With this machete now I rush into morning and running I hear the gasp of those still suffocating; I hear the prayers that go unanswered beneath the tension of lashes snapping. Horses rear back on their hind legs and their eyes flash wild, noticing how our shoulders share the same brands that stamp their flanks. They find their snorts choked by the disastrous bits that grind their teeth and rearing in shock they kick their forelegs for balance. And then the wind shifts and time bends. The shouts of the slavers rise over the swell of waves against a ship’s sides. A rush of water and filth saturates me where I lay in the dark. The creak of wood sounds around me like enormous trees breaking in a storm. These trees mutilated in grand fashion, bent and twisted, they call out warnings to the deaf men above deck who pretend to steer toward a destiny of their choosing a ship that simply sails itself toward time’s edge. And now there is another ship beyond the port waiting to carry us home, a ship that would deliver us over the sea and through the nights that dropped us here. We know it is there because its sails billow with the breath of our sleep; we see how it waits ready just over the horizon, this new ship that remains empty, waiting for our bodies to guide it home. But we will stay here. We will not go back so that someone can trace our return only to repeat the same atrocities that brought us here. We run only to the next mountain where we will remain on this very land in these very bodies inhabited by our spirits that no one ever succeeded in removing from anywhere.


We let the ship sink and watch it go down empty but for the cries it sounds—they are not the cries of people, they are cries sounded by the wood, the very trees that disguise themselves in the form of a ship; it is those trees that cry out. They say: Stay where you have landed, drop your sadness and remain, for the wicked hands that once chained you in return shall feel a chain’s weight. Let your blood boil and let it cool; let your heart burn and let it calm; it is your mind that will take root in this turmoil; it is your soul that will feed this land, not the blood and sweat that have mingled with the earth here to form your new beginning; No, what shall be of greater legacy is the spirit that rises from you. Let this ship sink but let your ears hear it call always, reminding you that you have arrived here not by chance, but by a design and purpose beyond the comprehension of men. As I wake, I know that there are those among us who ignore such dreams, call them illusion and let them fall away unexamined. But I also know that there is no promise of liberty, that liberty carries no insurance: it is something that is grabbed with a bloodied hand and guarded with a scarred one. There is no freedom but the freedom that is looked after and tended to like an infant in the wilderness. There is no time in which to languish; there is only time to continue this vigil. I sit upon the hill watching the trail below and I breathe knowing who approaches and when. I relax only in guarding this fragile moment of peace. Yours in Breath, Gaspar Nyanga Veracruz, Mexico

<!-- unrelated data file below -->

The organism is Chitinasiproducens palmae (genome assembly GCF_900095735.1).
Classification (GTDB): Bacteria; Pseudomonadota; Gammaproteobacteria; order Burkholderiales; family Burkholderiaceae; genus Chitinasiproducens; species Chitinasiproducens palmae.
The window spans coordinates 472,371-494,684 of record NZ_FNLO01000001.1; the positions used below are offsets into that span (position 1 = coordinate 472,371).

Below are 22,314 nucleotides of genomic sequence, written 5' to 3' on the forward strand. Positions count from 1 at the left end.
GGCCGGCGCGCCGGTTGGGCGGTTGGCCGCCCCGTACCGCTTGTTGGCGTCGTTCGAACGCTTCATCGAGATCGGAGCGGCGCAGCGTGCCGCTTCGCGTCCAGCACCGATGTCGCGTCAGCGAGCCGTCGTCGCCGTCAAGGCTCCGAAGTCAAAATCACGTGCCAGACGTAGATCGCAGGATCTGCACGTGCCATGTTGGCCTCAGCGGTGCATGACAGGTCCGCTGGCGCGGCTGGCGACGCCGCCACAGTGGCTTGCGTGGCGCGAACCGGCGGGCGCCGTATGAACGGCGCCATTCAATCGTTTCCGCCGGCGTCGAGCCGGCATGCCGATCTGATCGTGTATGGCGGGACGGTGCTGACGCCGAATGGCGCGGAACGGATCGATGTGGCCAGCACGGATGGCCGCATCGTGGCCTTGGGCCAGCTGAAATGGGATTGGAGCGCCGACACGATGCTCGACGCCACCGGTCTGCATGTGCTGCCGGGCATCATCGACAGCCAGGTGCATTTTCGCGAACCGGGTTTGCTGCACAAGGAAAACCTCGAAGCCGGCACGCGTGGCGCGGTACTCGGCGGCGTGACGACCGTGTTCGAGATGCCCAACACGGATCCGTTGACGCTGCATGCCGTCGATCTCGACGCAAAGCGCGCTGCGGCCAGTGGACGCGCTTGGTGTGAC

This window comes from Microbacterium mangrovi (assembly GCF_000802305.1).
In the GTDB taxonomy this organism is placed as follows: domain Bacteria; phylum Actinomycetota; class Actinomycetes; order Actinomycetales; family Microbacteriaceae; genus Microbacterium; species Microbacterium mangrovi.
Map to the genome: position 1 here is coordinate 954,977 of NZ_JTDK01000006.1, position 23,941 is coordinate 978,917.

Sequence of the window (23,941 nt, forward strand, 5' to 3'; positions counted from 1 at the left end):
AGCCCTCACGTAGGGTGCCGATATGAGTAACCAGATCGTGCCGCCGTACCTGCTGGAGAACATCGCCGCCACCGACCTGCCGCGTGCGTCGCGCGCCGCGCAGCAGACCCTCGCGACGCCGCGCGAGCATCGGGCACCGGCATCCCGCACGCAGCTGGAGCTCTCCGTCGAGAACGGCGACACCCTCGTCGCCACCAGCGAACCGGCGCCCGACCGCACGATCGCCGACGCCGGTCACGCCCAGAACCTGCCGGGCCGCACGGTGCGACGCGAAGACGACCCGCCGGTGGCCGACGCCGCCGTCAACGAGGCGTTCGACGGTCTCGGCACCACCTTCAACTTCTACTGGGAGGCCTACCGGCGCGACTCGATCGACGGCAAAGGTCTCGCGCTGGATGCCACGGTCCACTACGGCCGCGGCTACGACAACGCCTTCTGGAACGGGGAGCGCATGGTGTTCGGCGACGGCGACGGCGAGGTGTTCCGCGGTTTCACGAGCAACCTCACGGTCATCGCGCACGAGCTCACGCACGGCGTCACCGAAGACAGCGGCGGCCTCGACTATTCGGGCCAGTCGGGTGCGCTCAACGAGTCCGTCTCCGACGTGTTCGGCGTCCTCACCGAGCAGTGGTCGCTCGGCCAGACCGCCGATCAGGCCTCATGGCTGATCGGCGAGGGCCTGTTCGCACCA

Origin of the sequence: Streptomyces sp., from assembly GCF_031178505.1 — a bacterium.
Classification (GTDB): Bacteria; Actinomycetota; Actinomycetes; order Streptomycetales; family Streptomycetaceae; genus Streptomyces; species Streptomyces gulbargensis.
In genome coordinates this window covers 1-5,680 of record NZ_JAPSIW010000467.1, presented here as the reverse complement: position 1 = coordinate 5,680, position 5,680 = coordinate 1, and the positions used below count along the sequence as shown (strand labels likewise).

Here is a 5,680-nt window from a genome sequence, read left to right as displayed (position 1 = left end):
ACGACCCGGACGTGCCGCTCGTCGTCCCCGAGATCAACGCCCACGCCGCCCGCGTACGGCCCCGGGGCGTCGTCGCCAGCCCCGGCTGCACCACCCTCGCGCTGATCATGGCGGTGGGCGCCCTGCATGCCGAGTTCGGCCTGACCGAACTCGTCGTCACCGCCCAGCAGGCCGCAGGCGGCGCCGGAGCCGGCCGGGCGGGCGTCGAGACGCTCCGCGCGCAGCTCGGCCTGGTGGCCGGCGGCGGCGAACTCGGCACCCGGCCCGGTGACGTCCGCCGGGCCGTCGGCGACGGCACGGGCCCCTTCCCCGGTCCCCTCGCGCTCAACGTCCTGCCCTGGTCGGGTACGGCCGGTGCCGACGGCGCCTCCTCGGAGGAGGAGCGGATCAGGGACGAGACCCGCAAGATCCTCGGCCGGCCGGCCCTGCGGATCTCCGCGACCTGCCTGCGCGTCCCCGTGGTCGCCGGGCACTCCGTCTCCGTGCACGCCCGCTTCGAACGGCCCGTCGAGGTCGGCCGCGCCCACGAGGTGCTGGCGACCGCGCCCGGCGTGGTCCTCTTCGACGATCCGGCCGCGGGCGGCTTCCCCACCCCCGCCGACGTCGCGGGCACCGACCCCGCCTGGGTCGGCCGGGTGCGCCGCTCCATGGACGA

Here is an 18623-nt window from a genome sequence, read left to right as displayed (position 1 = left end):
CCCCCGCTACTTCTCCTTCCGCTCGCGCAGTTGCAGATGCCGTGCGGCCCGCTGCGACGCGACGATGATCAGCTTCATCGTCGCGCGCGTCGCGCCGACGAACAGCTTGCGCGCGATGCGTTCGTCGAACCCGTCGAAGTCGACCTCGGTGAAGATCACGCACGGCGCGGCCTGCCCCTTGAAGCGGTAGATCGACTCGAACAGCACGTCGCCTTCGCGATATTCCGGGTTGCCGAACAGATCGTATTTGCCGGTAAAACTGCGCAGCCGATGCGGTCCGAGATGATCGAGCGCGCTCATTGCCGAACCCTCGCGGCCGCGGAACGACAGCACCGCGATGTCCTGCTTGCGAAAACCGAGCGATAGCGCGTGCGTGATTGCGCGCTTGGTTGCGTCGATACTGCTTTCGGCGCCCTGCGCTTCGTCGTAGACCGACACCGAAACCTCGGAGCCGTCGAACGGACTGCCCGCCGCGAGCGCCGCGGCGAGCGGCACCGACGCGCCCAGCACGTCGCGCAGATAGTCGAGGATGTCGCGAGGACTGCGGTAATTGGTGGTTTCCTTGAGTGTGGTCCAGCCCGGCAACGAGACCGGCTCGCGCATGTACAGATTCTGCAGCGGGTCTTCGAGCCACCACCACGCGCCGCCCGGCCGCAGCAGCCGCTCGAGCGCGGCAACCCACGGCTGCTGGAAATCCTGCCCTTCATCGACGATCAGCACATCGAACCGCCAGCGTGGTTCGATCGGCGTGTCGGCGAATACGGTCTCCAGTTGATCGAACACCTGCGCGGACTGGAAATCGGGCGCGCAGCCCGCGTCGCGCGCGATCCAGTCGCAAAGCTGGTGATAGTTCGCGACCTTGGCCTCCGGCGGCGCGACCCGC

Yanga’s SIXTH Letter LA SEXTA CARTA DE YANGA detailing the military conflict

And so they came into our land and divided forces heading into the hills of Huilango and into the plains between the mountains of Matlaquiahuitl and Zongolica.

Of course, before long we captured one of their scouts and sent him back with a formal message inviting his captain into combat with us. Red in the face, that captain ordered this same messenger, whom we had caught and freed, to lead his army back to our palenque only to find that we—more than 100 in total—had moved on, leaving behind only some food, weapons, and other replaceable items to litter the huts that we destroyed in our exit. The soldiers tried uselessly to follow us for some time before giving up. But as the Crown’s forces tired themselves in searching us out, so too did we long for a moment of rest. In this way, my party and I decided that we should agree to surrender under certain conditions, so that we might live our lives without always having to remain awake at night. I informed the viceroy that we would lay down our arms against his army and merchants if he were to grant us the settling of an exclusively Black township. Further, it was our demand that each slave who had fled bondage before the year 1608 should remain free without penalty and we offered economic compensation for any person in our party who had escaped one of the bordering properties after the designated date so that they too should remain free. Finally, we designated that the only ambassadors allowed to approach us on the state’s behalf would be Franciscan friars. Under these conditions we agreed also to pay to the Spanish Crown the same tribute as any self-sufficient pueblo in the colony.



Upon news of our discourse with the viceroy and Crown, rumors of slave uprisings spread like disease

instilling even more fear into the higher castes that the multitude of Africans would organize resistance. Some time ago, a pig herder drove his pack into the streets of Mexico. Startled by the jump of a dog or the slip of a shadow, those pigs began to squeal and shriek out of control. Encouraged by the banging open of shutters from the homes of the curious, the pigs’ squealing only increased. Panic ensued. From the mouths of the most ignorant sprang rumor that the Africans had begun their revolt. By the end of the next day, 33 innocent blacks had been torn to pieces by a mob intoxicated with fear and hatred. Out of their minds as such, the mob left the heads of the murdered in public view, to rot in the city of Mexico until their very state of decay made it urgent to remove them. Meant as a warning against future cimarrones, this warning is in fact double-edged: it tells us in truth to what degree of panic the viceroys, governors, and aristocracy have arrived, and still, it encourages our persistence toward liberty. Gaspar Nyanga Veracruz, Mexico